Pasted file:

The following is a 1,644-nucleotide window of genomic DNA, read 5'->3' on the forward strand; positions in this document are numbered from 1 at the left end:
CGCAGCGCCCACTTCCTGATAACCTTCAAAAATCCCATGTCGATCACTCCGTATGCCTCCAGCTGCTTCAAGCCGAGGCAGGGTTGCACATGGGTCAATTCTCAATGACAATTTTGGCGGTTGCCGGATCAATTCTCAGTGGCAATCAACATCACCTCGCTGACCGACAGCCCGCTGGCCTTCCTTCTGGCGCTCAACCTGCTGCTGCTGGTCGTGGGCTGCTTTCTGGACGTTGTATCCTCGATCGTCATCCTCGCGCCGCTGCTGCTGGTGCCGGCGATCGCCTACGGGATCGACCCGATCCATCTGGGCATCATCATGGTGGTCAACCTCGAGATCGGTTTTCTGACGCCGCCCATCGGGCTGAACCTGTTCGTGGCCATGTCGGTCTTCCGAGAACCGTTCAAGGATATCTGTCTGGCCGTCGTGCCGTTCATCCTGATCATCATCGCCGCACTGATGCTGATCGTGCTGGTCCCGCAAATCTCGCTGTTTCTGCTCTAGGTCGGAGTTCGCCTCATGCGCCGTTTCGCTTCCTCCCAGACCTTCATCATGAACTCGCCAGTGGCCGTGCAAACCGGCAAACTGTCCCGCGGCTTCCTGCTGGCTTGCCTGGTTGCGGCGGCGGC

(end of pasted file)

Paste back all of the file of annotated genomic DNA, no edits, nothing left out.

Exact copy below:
The following is a 1,644-nucleotide window of genomic DNA, read 5'->3' on the forward strand; positions in this document are numbered from 1 at the left end:
CGCAGCGCCCACTTCCTGATAACCTTCAAAAATCCCATGTCGATCACTCCGTATGCCTCCAGCTGCTTCAAGCCGAGGCAGGGTTGCACATGGGTCAATTCTCAATGACAATTTTGGCGGTTGCCGGATCAATTCTCAGTGGCAATCAACATCACCTCGCTGACCGACAGCCCGCTGGCCTTCCTTCTGGCGCTCAACCTGCTGCTGCTGGTCGTGGGCTGCTTTCTGGACGTTGTATCCTCGATCGTCATCCTCGCGCCGCTGCTGCTGGTGCCGGCGATCGCCTACGGGATCGACCCGATCCATCTGGGCATCATCATGGTGGTCAACCTCGAGATCGGTTTTCTGACGCCGCCCATCGGGCTGAACCTGTTCGTGGCCATGTCGGTCTTCCGAGAACCGTTCAAGGATATCTGTCTGGCCGTCGTGCCGTTCATCCTGATCATCATCGCCGCACTGATGCTGATCGTGCTGGTCCCGCAAATCTCGCTGTTTCTGCTCTAGGTCGGAGTTCGCCTCATGCGCCGTTTCGCTTCCTCCCAGACCTTCATCATGAACTCGCCAGTGGCCGTGCAAACCGGCAAACTGTCCCGCGGCTTCCTGCTGGCTTGCCTGGTTGCGGCGGCGGC